Consequently, reformist politicians such as former president, Mohammad Khatami, seem to be testing the water about hard-liners’ electoral strategy, as he stated in one of his public meetings that in order to have a popular election, the political atmosphere should first be suitable.

Informal news from the forums and meetings of younger and more radical members of the opposition, particularly those who identify more with the Green Movement rather than the reformist camp, suggest that they are not very enthusiastic about participating in the election. Some of them believe that in the very least the leaders of the Green Movement Musavi and Karrubi should be released before considering  participation. Others are of the opinion that after the 2009 fraud and crackdown, participation in any elections would be meaningless and harmful to the people’s movement. Accordingly, an article in Jaras, one of the major websites of the Green Movement, criticized the calls for participation in the “sham” election of 2013 in denying the existence and nature of the Green Movement as a social movement struggling for realization of real election.

The internal debate highlights one of the big strategic differences between the reformism of 1997-2005 and the Green Movement of 2009 that emerged after the election: while the former was rather pessimistic about the viability of mass mobilization and more prone toward working through existing political institutions, the latter was of the opinion that mass mobilization would be the best way to push forward the democratic aspirations of the Iranian people. The surprising capacity of the Green Movement in bringing hundreds of thousands of people to the streets of Tehran overshadowed previous reformist strategies and marginalized them for a while. Nonetheless, the rather successful suppression of the Green Movement by the government and the movement’s decline since 2010 gradually made it possible for the marginalized reformist strategies,  stressing engagment in institutionalized politics, to make it back to the scene.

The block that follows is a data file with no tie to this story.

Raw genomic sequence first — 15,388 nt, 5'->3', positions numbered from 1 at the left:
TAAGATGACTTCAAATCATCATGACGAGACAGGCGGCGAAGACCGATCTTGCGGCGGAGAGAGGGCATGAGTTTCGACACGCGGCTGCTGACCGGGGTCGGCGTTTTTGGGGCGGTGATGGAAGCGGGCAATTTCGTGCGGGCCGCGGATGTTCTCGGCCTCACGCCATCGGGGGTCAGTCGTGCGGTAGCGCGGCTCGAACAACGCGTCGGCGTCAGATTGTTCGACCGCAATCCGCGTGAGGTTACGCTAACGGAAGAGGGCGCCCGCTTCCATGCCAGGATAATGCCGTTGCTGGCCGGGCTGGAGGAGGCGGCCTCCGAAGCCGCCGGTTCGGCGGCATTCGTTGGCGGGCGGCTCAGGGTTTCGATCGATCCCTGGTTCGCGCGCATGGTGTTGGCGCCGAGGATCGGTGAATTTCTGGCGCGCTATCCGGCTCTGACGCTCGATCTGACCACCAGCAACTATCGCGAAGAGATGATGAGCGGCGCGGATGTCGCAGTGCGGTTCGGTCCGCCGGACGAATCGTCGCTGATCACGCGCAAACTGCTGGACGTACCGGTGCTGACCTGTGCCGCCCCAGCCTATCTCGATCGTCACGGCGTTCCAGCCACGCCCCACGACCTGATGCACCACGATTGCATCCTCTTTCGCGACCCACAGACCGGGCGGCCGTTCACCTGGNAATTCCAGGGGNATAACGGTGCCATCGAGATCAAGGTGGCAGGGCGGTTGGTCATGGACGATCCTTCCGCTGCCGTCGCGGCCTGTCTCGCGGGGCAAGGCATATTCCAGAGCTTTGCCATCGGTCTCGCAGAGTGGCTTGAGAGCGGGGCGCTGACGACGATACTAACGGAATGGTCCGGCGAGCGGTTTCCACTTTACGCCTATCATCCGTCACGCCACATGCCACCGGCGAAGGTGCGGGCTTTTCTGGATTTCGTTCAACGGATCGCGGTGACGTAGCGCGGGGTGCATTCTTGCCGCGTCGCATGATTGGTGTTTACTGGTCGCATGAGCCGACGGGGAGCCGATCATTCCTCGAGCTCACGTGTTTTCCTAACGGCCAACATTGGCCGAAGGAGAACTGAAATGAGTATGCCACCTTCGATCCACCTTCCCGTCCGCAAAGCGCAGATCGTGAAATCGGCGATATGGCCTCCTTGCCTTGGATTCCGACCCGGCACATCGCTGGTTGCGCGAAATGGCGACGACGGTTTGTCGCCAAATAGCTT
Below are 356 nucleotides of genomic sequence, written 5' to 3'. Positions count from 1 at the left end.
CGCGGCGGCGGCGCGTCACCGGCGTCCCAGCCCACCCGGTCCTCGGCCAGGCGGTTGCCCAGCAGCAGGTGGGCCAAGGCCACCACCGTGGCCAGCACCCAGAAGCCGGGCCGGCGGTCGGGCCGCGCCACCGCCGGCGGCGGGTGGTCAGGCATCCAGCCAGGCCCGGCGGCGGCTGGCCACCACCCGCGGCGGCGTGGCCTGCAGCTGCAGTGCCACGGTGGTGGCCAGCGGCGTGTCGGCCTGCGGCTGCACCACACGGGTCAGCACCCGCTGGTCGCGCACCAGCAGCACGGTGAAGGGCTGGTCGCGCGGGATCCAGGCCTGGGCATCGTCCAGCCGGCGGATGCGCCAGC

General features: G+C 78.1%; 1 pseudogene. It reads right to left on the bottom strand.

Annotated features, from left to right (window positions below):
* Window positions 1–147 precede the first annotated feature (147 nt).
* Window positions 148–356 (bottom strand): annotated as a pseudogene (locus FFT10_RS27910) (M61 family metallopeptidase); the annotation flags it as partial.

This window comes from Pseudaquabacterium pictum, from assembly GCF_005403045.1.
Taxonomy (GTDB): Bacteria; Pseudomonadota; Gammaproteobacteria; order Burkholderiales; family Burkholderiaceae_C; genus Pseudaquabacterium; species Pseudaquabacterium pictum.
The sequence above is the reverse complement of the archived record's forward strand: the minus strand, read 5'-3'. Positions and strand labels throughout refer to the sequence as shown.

Reformist leaders seem to be aware and worried about these fractures within the opposition. Responding to such concerns, Abdullah Noori, a prominent reformist politician, rejected the separation between the reformist movement and the Green Movement, and proposed the formation of a think tank that represents all varying tendencies within the reformist camps. Noori was the Minister of Interior in Khatami’s cabinet who was impeached by the conservative parliament of that time, and imprisoned later because of the critical and progressive articles published in his newspapers. Noori’s political background allows his comments to appeal to the radical members of the Green Movement.

The high voter turnout in the 2009 election, which was eighty-five percent according to official reports, indicates the accumulation of unfulfilled demands in the Iranian society for more political freedom, economic prosperity, and social liberties. The political crackdown since 2009, along with economic sanctions, and high rates of inflation have remarkably intensified such demands since 2009. Whereas these rising pleas appear as a serious challenge for the regime, the opposition likewise needs to craft a resonating discourse and strategy to represent such demands in the Iranian society. Whether participating in or boycotting the election would be part of such strategy is a question that the opposition will be debating in the upcoming months. However, to implement any strategy -- whether a boycott or participation, the opposition first needs to keep its lines unified and cohesive, a condition that seems laborious and difficult to fulfill over the next months.